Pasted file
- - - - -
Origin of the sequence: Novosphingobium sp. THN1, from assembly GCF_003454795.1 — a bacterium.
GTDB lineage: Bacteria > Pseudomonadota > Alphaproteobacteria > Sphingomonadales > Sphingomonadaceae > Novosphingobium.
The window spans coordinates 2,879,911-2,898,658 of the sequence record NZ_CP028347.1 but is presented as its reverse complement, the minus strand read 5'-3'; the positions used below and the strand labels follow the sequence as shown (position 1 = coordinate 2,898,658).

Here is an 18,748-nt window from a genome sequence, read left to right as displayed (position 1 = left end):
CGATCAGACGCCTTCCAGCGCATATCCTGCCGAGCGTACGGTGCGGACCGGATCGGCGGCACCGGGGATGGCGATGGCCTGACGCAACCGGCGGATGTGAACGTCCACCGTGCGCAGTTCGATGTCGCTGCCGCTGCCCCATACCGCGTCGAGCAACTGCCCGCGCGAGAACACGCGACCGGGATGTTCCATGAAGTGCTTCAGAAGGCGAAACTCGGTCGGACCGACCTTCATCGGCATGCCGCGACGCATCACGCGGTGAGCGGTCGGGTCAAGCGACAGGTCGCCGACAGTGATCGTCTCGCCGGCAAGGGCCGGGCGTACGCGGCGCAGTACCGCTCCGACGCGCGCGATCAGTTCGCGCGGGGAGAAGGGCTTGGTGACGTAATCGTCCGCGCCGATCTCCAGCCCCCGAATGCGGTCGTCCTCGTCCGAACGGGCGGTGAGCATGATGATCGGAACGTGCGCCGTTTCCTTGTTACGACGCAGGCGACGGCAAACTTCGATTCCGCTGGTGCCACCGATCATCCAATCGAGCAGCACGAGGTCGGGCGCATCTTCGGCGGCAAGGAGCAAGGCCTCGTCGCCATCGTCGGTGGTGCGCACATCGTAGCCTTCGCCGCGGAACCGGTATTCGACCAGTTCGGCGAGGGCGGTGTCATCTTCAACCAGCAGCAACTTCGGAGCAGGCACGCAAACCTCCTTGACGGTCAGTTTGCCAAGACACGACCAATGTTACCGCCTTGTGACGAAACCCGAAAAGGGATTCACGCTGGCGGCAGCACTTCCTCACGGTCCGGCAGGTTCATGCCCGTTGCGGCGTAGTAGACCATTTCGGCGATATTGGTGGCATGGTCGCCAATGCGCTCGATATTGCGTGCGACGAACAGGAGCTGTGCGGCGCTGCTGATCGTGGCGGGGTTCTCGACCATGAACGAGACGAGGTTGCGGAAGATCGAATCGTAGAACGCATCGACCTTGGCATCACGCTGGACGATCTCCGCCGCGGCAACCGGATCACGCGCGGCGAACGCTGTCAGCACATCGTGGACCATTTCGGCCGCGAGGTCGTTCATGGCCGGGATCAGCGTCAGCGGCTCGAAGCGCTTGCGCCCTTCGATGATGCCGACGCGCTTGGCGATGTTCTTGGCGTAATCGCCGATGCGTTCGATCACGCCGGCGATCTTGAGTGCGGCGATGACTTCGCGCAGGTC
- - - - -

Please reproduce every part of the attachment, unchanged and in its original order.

Origin of the sequence: Novosphingobium sp. THN1, from assembly GCF_003454795.1 — a bacterium.
GTDB lineage: Bacteria > Pseudomonadota > Alphaproteobacteria > Sphingomonadales > Sphingomonadaceae > Novosphingobium.
The window spans coordinates 2,879,911-2,898,658 of the sequence record NZ_CP028347.1 but is presented as its reverse complement, the minus strand read 5'-3'; the positions used below and the strand labels follow the sequence as shown (position 1 = coordinate 2,898,658).

Here is an 18,748-nt window from a genome sequence, read left to right as displayed (position 1 = left end):
CGATCAGACGCCTTCCAGCGCATATCCTGCCGAGCGTACGGTGCGGACCGGATCGGCGGCACCGGGGATGGCGATGGCCTGACGCAACCGGCGGATGTGAACGTCCACCGTGCGCAGTTCGATGTCGCTGCCGCTGCCCCATACCGCGTCGAGCAACTGCCCGCGCGAGAACACGCGACCGGGATGTTCCATGAAGTGCTTCAGAAGGCGAAACTCGGTCGGACCGACCTTCATCGGCATGCCGCGACGCATCACGCGGTGAGCGGTCGGGTCAAGCGACAGGTCGCCGACAGTGATCGTCTCGCCGGCAAGGGCCGGGCGTACGCGGCGCAGTACCGCTCCGACGCGCGCGATCAGTTCGCGCGGGGAGAAGGGCTTGGTGACGTAATCGTCCGCGCCGATCTCCAGCCCCCGAATGCGGTCGTCCTCGTCCGAACGGGCGGTGAGCATGATGATCGGAACGTGCGCCGTTTCCTTGTTACGACGCAGGCGACGGCAAACTTCGATTCCGCTGGTGCCACCGATCATCCAATCGAGCAGCACGAGGTCGGGCGCATCTTCGGCGGCAAGGAGCAAGGCCTCGTCGCCATCGTCGGTGGTGCGCACATCGTAGCCTTCGCCGCGGAACCGGTATTCGACCAGTTCGGCGAGGGCGGTGTCATCTTCAACCAGCAGCAACTTCGGAGCAGGCACGCAAACCTCCTTGACGGTCAGTTTGCCAAGACACGACCAATGTTACCGCCTTGTGACGAAACCCGAAAAGGGATTCACGCTGGCGGCAGCACTTCCTCACGGTCCGGCAGGTTCATGCCCGTTGCGGCGTAGTAGACCATTTCGGCGATATTGGTGGCATGGTCGCCAATGCGCTCGATATTGCGTGCGACGAACAGGAGCTGTGCGGCGCTGCTGATCGTGGCGGGGTTCTCGACCATGAACGAGACGAGGTTGCGGAAGATCGAATCGTAGAACGCATCGACCTTGGCATCACGCTGGACGATCTCCGCCGCGGCAACCGGATCACGCGCGGCGAACGCTGTCAGCACATCGTGGACCATTTCGGCCGCGAGGTCGTTCATGGCCGGGATCAGCGTCAGCGGCTCGAAGCGCTTGCGCCCTTCGATGATGCCGACGCGCTTGGCGATGTTCTTGGCGTAATCGCCGATGCGTTCGATCACGCCGGCGATCTTGAGTGCGGCGATGACTTCGCGCAGGTC